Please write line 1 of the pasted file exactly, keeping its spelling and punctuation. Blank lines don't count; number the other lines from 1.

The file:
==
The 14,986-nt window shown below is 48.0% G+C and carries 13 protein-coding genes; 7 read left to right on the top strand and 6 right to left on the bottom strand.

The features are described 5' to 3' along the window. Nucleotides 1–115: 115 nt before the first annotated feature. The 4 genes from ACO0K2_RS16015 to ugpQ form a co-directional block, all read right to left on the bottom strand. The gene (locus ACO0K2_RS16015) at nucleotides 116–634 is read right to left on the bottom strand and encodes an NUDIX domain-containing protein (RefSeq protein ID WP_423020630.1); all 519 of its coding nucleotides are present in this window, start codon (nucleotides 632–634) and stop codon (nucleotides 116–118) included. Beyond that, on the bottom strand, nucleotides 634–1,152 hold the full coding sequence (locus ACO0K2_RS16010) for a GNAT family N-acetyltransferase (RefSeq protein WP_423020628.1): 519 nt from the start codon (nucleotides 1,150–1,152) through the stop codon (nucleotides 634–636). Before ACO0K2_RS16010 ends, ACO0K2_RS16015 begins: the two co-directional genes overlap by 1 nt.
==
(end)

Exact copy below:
The 14,986-nt window shown below is 48.0% G+C and carries 13 protein-coding genes; 7 read left to right on the top strand and 6 right to left on the bottom strand.